Visu­al Arts

Judith Kerr: The Illustrators 

  • Review
By – January 6, 2020

Most Amer­i­can read­ers like­ly iden­ti­fy Judith Kerr with her semi-auto­bi­o­graph­i­cal children’s nov­el, When Hitler Stole Pink Rab­bit. Kerr’s rep­u­ta­tion in Britain as an author and illus­tra­tor of children’s books, unre­lat­ed to her sto­ry as a Jew­ish child flee­ing Nazi Ger­many, is more defin­i­tive of her career and her lega­cy. Thames and Hud­son has hon­ored this artis­tic lega­cy by ded­i­cat­ing the sec­ond vol­ume of their series, The Illus­tra­tor, to Kerr, who died in May of 2019. The ele­gant­ly designed ret­ro­spec­tive traces Kerr’s ear­ly life, artis­tic influ­ences, and pro­fes­sion­al devel­op­ment from her birth in Berlin in 1923, to the still pro­duc­tive peri­od of her late life. Read­ers will gain a deep appre­ci­a­tion of Kerr’s artis­tic vision, as well as her inte­gra­tion of fam­i­ly with career in an ear­li­er era.

Kerr was born into an edu­cat­ed Jew­ish fam­i­ly in Berlin; her father, Alfred Kerr, was a respect­ed the­ater crit­ic and jour­nal­ist whose career was destroyed as the Nazis took pow­er. He and his fam­i­ly were able to escape, reset­tling in Switzer­land, France, and even­tu­al­ly, Eng­land. Many of Judith Kerr’s ear­ly draw­ings are repro­duced in the book, show­ing the con­ti­nu­ity of her metic­u­lous approach to depict­ing the human form. As a young adult she would take life draw­ing class­es in Lon­don, lat­er reflect­ing that the knowl­edge she gleaned there became a per­ma­nent and essen­tial part of her con­scious­ness. Author Joan­na Carey’s respect for the spe­cif­ic ele­ments of Kerr’s artis­tic process comes through in her prose; she com­pares Kerr’s rev­er­ence for dif­fer­ent types of pen­cils to that of a som­me­li­er for fine wines. Observ­ing ani­mals on vis­its to the zoo with her young daugh­ter, Kerr dis­cov­ered that water­col­or paints were inad­e­quate for cap­tur­ing what she had seen, lead­ing her to dis­cov­er the val­ue of lay­er­ing col­ored inks for con­vert­ing a fam­i­ly out­ing into the uni­ver­sal expe­ri­ence encap­su­lat­ed in a pic­ture book.

That pic­ture book became Kerr’s The Tiger Who Came to Tea (1968), in which the title char­ac­ter inter­rupts the calm domes­tic­i­ty of a lit­tle girl named Sophie, curl­ing up on top of a refrig­er­a­tor and drink­ing out of the kitchen sink’s faucet while Sophie fear­less­ly holds onto its tail. This quin­tes­sen­tial account of an order­ly British rou­tine upend­ed by the entrance of some­thing wild and uncon­trol­lable was actu­al­ly cre­at­ed by an immi­grant who had fled chaos, an inter­est­ing note con­sid­er­ing the book’s huge suc­cess. Carey does not empha­size this implic­it ele­ment, repeat­ing Kerr’s own skep­ti­cism about deep metaphors in the sto­ry. In fact, there is some ten­sion through­out this biog­ra­phy between the facts of its subject’s ear­ly life and the author’s insis­tence that Kerr’s child­hood had been a series of near dis­as­ters which were tidi­ly avoid­ed. Kerr her­self gen­er­al­ly artic­u­lat­ed this per­spec­tive, empha­siz­ing her easy assim­i­la­tion into a new cul­ture and her com­fort with its val­ues. Yet there is some dis­so­nance in read­ing Carey’s account of the family’s escape as a huge adven­ture.” Carey describes a mourn­ful draw­ing which Kerr pro­duced at the age of ten, in which a class­room of chil­dren in Switzer­land are cheer­ful­ly inter­act­ing, while one girl sits alone weep­ing. The author ana­lyzes the picture’s tech­nique but seems uneasy con­fronting the real­i­ty of its mean­ing: Again, there is a strong sense of sto­ry­telling, and one can­not help won­der­ing what is going on.” Towards the end of the book, Carey con­nects Kerr’s con­stant revi­sions of her work to Alfred Kerr’s own loss­es, inter­pret­ing the artist’s per­fec­tion­ism as an inher­i­tance from her father, who was still both cor­rect­ing and rewrit­ing his own work after it was pub­lished — and even after the Nazis had had all his books pub­licly burnt.” Kerr’s father’s lit­er­ary lega­cy can be seen to illu­mi­nate a great deal about her own need for artis­tic control.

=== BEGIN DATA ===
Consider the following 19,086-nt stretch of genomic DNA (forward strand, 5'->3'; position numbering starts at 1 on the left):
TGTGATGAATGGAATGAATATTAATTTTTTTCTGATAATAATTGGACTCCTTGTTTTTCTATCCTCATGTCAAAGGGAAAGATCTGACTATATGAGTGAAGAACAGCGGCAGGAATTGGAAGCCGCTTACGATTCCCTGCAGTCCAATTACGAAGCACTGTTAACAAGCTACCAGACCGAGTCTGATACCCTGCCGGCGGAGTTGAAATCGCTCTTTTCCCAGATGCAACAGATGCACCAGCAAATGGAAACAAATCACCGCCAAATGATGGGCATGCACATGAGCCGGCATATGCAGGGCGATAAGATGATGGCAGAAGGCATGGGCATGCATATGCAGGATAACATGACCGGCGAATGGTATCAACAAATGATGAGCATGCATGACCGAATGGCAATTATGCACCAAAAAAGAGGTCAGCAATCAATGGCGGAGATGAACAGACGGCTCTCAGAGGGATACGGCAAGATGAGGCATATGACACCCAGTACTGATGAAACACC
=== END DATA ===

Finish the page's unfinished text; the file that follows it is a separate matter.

Kerr fol­lowed When Hitler Stole Pink Rab­bit (1971) with two sequels, Bombs on Aunt Dain­ty (1975) and A Small Per­son Far Away (1978), trac­ing the con­tin­ued sense of vul­ner­a­bil­i­ty which her fam­i­ly endured even after find­ing safe­ty in Eng­land. Carey alludes to the dark­ness of the line draw­ings for When Hitler Stole Pink Rab­bit; the orig­i­nal cov­er illus­tra­tion shows a girl and her father wan­der­ing in Paris, her father look­ing con­fused as he holds a French news­pa­per as his guide. On the left, a pink toy rab­bit holds up a flag embla­zoned with a swasti­ka. Kerr may have kept calm and car­ried on as her life pro­gressed, but her work always acknowl­edged the com­plex­i­ties of her expe­ri­ence. Judith Kerr: The Illus­tra­tors offers a visu­al­ly rich win­dow into a cre­ative spirit.

Emi­ly Schnei­der writes about lit­er­a­ture, fem­i­nism, and cul­ture for TabletThe For­wardThe Horn Book, and oth­er pub­li­ca­tions, and writes about chil­dren’s books on her blog. She has a Ph.D. in Romance Lan­guages and Literatures.

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